Would Noah's Ark be seaworthy?

Would Noah’s Ark, as described in the Book of Genesis, be seaworthy? You may treat “gopher wood” as any type of wood available today or known to have existed, and may add construction details not mentioned as long as you don’t otherwise contradict the account. For example, you can select what type of pitch or nails you use as long as you use materials that would have been plausible for ancient humanity.

For example, could a multimillionaire use the book of Genesis as a guide and create their own Noah’s Ark and expect it to be seaworthy?

I am not asking whether or not the book of Genesis records true history, only whether or not the boat described therein is plausible.

There are really only two questions, here. First, would it float, and second, would it be stable. On the first, pretty much any sealed hollow wooden structure will float. And on the second, to get a full answer, we’d need to know how the weight inside is distributed, but in general, making a vessel larger makes it easier to make it stable.

The bigger problem is just what we’re considering the Ark’s specifications to be. Are we considering it to have the measurements in cubits it’s claimed to have, or are we considering it to be big enough to contain two or more of every kind of animal, and support them for months?

It’s not really the size that would make it more sea worthy than it is the ratio of it’s dimensions. You don’t need to know how long a cubit is to know that the ark was six times longer than its beam. That’s ridiculously unseaworthy for an unpowered vessel. If your not planning to drive it anywhere you’re better off in a giant basket than you are in something shaped like a modern container ship.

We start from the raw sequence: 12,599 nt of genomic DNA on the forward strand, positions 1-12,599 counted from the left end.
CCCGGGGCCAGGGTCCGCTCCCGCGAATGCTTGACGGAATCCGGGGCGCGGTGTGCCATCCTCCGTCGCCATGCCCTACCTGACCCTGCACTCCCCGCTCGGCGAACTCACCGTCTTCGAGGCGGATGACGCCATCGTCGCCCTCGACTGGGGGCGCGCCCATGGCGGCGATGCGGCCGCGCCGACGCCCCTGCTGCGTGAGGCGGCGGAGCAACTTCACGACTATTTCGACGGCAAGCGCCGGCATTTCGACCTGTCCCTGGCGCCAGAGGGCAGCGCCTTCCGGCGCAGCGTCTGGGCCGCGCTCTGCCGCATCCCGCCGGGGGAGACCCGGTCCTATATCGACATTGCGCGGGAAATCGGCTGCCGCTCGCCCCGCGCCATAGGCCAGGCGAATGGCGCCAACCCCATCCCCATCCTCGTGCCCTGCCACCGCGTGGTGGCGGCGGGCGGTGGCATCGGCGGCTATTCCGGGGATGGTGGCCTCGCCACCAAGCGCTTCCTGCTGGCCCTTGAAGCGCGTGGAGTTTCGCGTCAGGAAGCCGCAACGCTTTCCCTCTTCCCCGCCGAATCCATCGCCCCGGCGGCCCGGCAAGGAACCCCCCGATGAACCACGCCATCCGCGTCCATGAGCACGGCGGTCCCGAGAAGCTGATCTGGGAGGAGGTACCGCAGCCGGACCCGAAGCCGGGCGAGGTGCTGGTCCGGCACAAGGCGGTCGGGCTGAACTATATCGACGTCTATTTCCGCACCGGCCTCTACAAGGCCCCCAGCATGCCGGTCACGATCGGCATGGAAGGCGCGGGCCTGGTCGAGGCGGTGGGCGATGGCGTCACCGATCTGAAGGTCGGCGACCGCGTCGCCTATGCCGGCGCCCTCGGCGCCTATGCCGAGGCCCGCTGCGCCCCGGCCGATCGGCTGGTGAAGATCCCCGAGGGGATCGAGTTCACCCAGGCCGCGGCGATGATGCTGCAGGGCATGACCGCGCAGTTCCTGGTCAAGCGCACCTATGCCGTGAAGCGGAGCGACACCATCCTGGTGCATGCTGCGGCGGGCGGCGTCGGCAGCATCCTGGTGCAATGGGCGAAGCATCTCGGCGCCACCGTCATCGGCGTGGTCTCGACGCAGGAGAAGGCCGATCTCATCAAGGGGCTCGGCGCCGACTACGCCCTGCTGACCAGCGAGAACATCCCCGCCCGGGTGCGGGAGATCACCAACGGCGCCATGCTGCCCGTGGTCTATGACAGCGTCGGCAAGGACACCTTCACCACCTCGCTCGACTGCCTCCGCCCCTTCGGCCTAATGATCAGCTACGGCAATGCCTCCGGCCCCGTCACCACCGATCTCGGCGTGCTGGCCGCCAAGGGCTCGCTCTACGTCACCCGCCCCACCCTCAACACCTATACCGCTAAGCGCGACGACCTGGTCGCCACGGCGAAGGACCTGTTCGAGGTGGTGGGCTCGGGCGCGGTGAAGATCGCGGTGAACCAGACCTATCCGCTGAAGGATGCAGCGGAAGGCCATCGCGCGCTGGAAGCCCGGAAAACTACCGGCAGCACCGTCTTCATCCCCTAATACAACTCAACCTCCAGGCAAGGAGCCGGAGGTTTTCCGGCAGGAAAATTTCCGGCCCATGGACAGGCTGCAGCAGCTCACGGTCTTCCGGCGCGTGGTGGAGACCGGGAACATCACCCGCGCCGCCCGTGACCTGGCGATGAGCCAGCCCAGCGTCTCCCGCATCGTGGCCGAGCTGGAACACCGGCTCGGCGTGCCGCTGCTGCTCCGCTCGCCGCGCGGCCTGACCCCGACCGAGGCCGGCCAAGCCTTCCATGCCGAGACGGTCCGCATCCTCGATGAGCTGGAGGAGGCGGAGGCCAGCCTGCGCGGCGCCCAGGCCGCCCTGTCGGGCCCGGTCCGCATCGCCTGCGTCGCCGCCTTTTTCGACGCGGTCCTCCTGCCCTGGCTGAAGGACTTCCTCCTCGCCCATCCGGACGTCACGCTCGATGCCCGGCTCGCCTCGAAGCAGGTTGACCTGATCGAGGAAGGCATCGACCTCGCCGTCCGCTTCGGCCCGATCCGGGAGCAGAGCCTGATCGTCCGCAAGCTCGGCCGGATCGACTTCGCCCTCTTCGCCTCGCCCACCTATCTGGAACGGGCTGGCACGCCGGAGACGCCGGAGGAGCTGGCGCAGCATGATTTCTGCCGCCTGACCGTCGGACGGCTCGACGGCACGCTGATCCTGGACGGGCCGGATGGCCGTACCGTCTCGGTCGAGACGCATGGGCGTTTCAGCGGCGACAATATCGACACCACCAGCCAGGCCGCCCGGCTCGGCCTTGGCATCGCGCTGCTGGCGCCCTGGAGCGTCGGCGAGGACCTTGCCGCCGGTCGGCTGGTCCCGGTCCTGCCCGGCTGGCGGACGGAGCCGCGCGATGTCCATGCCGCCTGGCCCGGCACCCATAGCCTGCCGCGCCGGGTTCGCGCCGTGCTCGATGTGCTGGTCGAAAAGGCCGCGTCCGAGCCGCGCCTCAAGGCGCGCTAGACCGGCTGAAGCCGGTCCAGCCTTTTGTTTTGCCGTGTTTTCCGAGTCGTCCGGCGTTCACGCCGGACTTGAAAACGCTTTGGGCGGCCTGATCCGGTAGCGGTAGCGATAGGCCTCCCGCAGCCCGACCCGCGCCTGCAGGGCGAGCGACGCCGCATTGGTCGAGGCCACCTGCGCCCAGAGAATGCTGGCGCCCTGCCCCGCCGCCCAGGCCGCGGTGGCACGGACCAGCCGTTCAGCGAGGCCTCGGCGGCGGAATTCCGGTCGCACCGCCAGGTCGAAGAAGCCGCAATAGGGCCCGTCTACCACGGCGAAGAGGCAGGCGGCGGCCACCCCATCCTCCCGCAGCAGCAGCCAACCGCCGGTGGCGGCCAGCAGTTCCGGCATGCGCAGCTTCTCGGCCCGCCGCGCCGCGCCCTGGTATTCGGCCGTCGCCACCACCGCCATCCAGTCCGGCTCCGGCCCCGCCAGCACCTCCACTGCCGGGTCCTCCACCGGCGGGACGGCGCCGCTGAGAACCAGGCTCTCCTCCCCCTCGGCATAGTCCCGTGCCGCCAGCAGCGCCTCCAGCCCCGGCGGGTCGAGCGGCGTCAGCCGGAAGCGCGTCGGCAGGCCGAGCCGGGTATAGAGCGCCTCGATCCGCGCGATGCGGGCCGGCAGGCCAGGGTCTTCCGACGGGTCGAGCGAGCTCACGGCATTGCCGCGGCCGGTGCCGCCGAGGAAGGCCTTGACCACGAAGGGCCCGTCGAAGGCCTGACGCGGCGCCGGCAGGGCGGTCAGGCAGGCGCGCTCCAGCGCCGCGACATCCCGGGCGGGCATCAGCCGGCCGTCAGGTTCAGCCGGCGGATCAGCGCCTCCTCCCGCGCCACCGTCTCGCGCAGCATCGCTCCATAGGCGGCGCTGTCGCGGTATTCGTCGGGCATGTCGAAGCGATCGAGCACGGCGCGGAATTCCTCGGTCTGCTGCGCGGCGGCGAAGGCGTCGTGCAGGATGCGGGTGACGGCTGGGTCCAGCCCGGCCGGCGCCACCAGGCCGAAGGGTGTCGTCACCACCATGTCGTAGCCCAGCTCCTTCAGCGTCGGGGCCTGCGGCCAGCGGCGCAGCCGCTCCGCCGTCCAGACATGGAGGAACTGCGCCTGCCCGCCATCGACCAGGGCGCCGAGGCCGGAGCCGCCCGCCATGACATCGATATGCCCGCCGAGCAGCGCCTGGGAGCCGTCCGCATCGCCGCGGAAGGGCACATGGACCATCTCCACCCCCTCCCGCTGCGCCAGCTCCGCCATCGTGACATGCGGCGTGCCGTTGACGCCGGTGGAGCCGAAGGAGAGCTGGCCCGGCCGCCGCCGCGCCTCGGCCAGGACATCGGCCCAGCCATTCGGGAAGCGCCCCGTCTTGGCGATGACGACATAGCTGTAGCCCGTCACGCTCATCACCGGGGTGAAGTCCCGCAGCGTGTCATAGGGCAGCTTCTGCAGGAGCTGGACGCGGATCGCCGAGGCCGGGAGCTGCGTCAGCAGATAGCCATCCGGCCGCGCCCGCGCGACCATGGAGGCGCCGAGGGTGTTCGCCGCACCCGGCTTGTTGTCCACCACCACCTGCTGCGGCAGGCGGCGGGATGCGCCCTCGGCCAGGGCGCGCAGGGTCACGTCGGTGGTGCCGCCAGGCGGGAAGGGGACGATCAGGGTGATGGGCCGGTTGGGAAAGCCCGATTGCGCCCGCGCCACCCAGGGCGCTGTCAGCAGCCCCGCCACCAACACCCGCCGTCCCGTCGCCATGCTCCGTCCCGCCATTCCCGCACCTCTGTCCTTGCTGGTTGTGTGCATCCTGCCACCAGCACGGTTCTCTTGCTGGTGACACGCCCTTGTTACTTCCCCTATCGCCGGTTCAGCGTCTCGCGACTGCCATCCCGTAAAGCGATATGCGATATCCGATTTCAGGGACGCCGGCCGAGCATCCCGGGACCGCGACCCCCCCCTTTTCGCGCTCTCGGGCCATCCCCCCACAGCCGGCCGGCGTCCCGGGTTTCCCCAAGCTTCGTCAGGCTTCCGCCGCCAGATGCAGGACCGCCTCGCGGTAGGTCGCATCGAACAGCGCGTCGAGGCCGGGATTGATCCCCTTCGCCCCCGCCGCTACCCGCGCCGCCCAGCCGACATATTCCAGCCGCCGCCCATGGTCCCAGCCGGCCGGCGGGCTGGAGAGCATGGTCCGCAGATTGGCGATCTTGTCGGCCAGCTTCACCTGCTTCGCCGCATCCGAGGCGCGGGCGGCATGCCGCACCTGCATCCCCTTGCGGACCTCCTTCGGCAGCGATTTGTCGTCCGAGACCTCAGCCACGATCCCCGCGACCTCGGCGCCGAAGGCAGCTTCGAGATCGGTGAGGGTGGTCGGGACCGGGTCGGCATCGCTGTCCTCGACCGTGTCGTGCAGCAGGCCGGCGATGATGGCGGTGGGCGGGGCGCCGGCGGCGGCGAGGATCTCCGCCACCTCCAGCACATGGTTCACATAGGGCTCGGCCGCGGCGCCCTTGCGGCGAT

That said, who’s to say the Flood created sea like conditions. If it was just water falling out if the sky and not a storm with wind anything that floats would do.

Since the Ark was bigger than it needed to be for mere transport of the animals, and since the ratio of the length to width was very stable, I would say that it wouldn’t have any problems.

Incidentally, here’s an illustration that shows just how big the Ark was.

I recall watching a TV show several years ago where they made a scale version of the ark using the dimensions and other information from the Bible. It’s not like there are detailed plans about the construction of the ark in there, so they did have to do a lot of guesswork. They did at least base the construction of the ship on common shipbuilding techniques of the time. They tested their model in a wave tank and found that not only did it float, but it was also quite seaworthy and had a natural tendency to turn itself into the waves.

What this has to do with the actual ark (if it even existed) is all guesswork, but it does at least answer the OP. It is quite possible to build a ship based on the description of it in the Bible and have it be seaworthy. The dimensions and the description given are plausible, even assuming ancient construction methods.

How so, without an engine? A six to one ratio is very unstable when dead in the water.

Is there not a third question: would it be strong enough not to fall apart when waves put stresses on the structure? Lift the stern and bow with a wave, middle unsupported in a trough, and she snaps in two?

A cubit is just the length from a man’s elbow to his fingertips. It’s not an exact measurement, but it does give you a pretty close ballpark figure. The ark as described is maybe somewhere around 450 feet long or somewhere thereabouts, 75 feet wide, and 45 feet tall, but given the lack of a standard cubit, it could be anywhere from say 440 feet to 460 feet in length and still match the description. So yeah it’s hard to say exactly what a cubit is, but we know the ark as described wasn’t 200 feet long, nor was it 600 feet long. It was somewhere reasonably close to 450 feet long, which is pretty big.